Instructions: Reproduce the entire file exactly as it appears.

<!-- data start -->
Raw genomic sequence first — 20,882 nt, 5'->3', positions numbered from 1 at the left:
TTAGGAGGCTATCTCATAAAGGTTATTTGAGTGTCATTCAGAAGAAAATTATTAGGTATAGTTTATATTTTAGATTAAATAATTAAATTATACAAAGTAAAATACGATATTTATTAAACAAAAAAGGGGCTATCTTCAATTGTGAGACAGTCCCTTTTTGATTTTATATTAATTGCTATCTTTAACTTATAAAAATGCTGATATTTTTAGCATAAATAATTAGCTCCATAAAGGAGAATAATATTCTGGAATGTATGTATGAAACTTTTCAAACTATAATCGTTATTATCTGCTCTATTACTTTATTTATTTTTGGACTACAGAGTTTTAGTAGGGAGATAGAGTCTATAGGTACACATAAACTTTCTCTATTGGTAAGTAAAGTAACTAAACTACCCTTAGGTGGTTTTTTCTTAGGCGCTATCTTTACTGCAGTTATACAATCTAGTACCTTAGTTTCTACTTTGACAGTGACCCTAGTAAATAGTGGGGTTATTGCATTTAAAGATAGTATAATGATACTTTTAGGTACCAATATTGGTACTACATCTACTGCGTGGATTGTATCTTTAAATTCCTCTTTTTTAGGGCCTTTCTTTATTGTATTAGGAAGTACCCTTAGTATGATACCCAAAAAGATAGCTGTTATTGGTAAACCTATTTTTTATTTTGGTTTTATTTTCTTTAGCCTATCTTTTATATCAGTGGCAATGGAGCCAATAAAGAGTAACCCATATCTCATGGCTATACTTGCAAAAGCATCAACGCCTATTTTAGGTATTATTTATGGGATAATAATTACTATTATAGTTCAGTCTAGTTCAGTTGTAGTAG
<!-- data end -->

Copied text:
Raw genomic sequence first — 20,882 nt, 5'->3', positions numbered from 1 at the left:
TTAGGAGGCTATCTCATAAAGGTTATTTGAGTGTCATTCAGAAGAAAATTATTAGGTATAGTTTATATTTTAGATTAAATAATTAAATTATACAAAGTAAAATACGATATTTATTAAACAAAAAAGGGGCTATCTTCAATTGTGAGACAGTCCCTTTTTGATTTTATATTAATTGCTATCTTTAACTTATAAAAATGCTGATATTTTTAGCATAAATAATTAGCTCCATAAAGGAGAATAATATTCTGGAATGTATGTATGAAACTTTTCAAACTATAATCGTTATTATCTGCTCTATTACTTTATTTATTTTTGGACTACAGAGTTTTAGTAGGGAGATAGAGTCTATAGGTACACATAAACTTTCTCTATTGGTAAGTAAAGTAACTAAACTACCCTTAGGTGGTTTTTTCTTAGGCGCTATCTTTACTGCAGTTATACAATCTAGTACCTTAGTTTCTACTTTGACAGTGACCCTAGTAAATAGTGGGGTTATTGCATTTAAAGATAGTATAATGATACTTTTAGGTACCAATATTGGTACTACATCTACTGCGTGGATTGTATCTTTAAATTCCTCTTTTTTAGGGCCTTTCTTTATTGTATTAGGAAGTACCCTTAGTATGATACCCAAAAAGATAGCTGTTATTGGTAAACCTATTTTTTATTTTGGTTTTATTTTCTTTAGCCTATCTTTTATATCAGTGGCAATGGAGCCAATAAAGAGTAACCCATATCTCATGGCTATACTTGCAAAAGCATCAACGCCTATTTTAGGTATTATTTATGGGATAATAATTACTATTATAGTTCAGTCTAGTTCAGTTGTAGTAG